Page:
Understanding Kubernetes Networking — Part 3

Sumeet Kumar
Oct 20, 2020 · 4 min read

This is the third post in the ongoing series on understanding Kubernetes Networking.

In this post, we will discuss on POD to Service communication.

If you have missed Part 2 on pod to pod communication, you can check it here.

3. POD to Service communication.

  • “Services” are proxies in Kubernetes, that transfers request to a group of PODs.
  • PODs and VM Host can crash and this can lead to change in IP addresses. Hence, we cannot send the traffic to just IP addresses, so we need to have “Services”, which will help us send the traffic to specific PODs (example: frontend and backend) without actually referring to the exact POD IPs.
  • Services:

1.) Manages state of PODs,

2.) Keeps track of PODs IP addresses,

3.) Provides Internal and External L3/L4 connectivity,

4.) Exposes specific VIP (which does not change) behind which PODs are kept.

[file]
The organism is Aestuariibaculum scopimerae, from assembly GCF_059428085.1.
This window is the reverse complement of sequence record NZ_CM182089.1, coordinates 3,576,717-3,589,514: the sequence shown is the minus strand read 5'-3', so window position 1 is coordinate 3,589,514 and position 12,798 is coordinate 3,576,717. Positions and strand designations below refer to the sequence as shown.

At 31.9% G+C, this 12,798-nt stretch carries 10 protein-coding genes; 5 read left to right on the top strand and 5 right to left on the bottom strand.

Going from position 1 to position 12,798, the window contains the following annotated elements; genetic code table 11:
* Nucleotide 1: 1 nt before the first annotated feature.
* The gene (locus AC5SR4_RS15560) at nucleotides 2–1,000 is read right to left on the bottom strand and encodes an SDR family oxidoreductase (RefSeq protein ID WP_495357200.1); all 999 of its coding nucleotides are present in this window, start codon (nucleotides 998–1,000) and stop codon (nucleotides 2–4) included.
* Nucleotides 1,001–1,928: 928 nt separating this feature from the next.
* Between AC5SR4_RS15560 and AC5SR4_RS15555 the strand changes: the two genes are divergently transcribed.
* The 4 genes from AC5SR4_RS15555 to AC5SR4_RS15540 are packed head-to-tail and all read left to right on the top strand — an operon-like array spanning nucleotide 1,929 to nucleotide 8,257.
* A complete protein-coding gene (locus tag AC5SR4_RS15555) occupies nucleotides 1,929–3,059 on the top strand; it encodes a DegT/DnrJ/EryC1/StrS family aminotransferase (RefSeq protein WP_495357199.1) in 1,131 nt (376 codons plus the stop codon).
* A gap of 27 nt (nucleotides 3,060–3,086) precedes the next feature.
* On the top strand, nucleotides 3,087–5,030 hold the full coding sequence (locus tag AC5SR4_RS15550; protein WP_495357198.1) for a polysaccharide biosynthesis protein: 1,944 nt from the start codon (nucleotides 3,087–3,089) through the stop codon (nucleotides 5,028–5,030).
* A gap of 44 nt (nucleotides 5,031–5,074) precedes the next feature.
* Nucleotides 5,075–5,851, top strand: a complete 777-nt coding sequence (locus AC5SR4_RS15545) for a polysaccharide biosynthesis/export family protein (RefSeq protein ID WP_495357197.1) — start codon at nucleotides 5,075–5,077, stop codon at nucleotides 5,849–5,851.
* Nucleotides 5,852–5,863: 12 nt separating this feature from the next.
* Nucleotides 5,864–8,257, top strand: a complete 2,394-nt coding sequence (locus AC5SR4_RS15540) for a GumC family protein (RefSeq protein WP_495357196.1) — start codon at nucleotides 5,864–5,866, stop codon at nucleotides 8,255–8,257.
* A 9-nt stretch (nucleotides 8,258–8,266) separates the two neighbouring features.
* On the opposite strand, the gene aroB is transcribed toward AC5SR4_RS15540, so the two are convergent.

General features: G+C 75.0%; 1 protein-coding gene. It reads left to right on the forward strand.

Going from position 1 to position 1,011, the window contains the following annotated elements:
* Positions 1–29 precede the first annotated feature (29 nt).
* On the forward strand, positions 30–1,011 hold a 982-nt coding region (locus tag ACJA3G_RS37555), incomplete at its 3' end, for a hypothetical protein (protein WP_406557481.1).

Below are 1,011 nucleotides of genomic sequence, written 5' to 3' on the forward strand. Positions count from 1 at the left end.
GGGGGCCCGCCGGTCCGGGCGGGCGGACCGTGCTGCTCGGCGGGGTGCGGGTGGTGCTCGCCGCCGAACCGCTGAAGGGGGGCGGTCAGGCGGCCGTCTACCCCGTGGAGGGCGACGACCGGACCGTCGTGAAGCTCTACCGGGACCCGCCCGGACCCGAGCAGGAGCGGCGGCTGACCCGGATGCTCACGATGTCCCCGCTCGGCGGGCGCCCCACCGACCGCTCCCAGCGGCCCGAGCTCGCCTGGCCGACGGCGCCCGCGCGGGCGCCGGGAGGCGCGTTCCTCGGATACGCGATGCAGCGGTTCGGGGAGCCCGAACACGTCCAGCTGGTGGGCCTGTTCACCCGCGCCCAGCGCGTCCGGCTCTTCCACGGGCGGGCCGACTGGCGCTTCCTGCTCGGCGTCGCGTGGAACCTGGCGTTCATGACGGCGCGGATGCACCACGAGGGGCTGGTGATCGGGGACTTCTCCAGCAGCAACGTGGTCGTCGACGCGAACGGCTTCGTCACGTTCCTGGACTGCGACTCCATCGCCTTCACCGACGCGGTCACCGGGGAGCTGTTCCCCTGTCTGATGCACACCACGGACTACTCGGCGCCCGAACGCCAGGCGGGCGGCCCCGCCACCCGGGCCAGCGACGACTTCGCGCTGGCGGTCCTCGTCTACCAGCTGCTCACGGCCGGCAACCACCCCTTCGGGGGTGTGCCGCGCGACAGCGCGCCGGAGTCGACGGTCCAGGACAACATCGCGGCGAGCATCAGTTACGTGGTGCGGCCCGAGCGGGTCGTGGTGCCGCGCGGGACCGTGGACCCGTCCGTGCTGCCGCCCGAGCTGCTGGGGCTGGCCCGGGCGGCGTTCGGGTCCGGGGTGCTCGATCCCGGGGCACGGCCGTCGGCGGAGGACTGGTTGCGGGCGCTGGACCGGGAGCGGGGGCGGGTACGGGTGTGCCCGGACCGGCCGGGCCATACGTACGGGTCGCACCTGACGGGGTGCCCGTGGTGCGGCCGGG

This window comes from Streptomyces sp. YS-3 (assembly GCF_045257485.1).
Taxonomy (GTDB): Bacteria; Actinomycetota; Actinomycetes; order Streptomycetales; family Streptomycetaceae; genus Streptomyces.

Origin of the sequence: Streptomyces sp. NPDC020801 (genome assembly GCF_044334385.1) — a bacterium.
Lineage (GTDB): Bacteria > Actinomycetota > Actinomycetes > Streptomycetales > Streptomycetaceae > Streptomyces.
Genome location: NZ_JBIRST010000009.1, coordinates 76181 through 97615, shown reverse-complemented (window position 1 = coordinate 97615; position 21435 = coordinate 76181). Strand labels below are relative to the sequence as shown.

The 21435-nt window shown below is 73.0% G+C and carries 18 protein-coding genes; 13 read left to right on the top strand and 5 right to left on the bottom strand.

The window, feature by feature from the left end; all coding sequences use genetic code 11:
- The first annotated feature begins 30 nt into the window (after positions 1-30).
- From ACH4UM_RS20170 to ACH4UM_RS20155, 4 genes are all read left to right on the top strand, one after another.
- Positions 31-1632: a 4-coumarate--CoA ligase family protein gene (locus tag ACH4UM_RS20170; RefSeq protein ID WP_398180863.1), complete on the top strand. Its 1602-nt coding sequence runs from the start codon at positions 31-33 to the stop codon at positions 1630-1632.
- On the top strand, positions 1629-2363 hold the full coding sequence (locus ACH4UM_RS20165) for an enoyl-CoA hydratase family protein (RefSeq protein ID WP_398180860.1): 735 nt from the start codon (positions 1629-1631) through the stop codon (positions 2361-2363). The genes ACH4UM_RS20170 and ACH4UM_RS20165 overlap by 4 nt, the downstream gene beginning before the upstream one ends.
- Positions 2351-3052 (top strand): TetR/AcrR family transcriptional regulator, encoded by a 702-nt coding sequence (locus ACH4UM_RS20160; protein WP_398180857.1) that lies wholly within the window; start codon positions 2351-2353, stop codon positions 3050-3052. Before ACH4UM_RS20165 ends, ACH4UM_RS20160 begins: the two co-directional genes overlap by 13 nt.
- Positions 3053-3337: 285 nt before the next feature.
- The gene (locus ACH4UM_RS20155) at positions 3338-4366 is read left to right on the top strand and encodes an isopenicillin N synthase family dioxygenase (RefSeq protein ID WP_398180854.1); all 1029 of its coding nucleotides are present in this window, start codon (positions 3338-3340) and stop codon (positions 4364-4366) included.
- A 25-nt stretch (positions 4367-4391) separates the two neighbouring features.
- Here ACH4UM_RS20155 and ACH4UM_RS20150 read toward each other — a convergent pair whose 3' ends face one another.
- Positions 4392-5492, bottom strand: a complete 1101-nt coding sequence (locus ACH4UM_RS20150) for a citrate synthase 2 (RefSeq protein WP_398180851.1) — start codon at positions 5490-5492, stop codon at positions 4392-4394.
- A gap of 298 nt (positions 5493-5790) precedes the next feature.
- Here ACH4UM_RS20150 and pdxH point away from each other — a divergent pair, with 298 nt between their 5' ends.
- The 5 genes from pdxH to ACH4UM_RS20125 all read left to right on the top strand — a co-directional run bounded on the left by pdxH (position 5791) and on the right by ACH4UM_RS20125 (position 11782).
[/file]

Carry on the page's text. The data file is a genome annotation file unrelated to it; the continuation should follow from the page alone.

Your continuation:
• Services are logical.
  • Labels key-value pairs attached to PODs, Replica-set and Services.
  • Used to find attributes for an object.
  • Does not provide any uniqueness.
  • Label Selector are grouping primitive in Kubernetes.
  • Used to select a set of objects.
  • 2 types:
  1. Equality Based — Filtering by key and value. Matching object should satisfy all specified labels.
  2. Set-Based — Allows filtering of keys based on set of values.

More Information: https://kubernetes.io/docs/concepts/overview/working-with-objects/labels/

  • Kubernetes must provide way to perform Load-Balancing to PODs exposed via a Service.
  • Kubernetes achieve this via — kube-proxy .
  • Kube-proxy watches Kubernetes Pods for changes in control plane and the way it achieves load balancing is:

- either via “userspace” proxy mode. [We will not discuss this, as it old and slow and not recommended]

- or via “Iptables” proxy mode.

- or via “IPVS” proxy mode.

  • In Iptables proxy mode — kube-proxy installs iptables rules, which captures the traffic to Service IP and port and redirects traffic to one of the Service’s backend.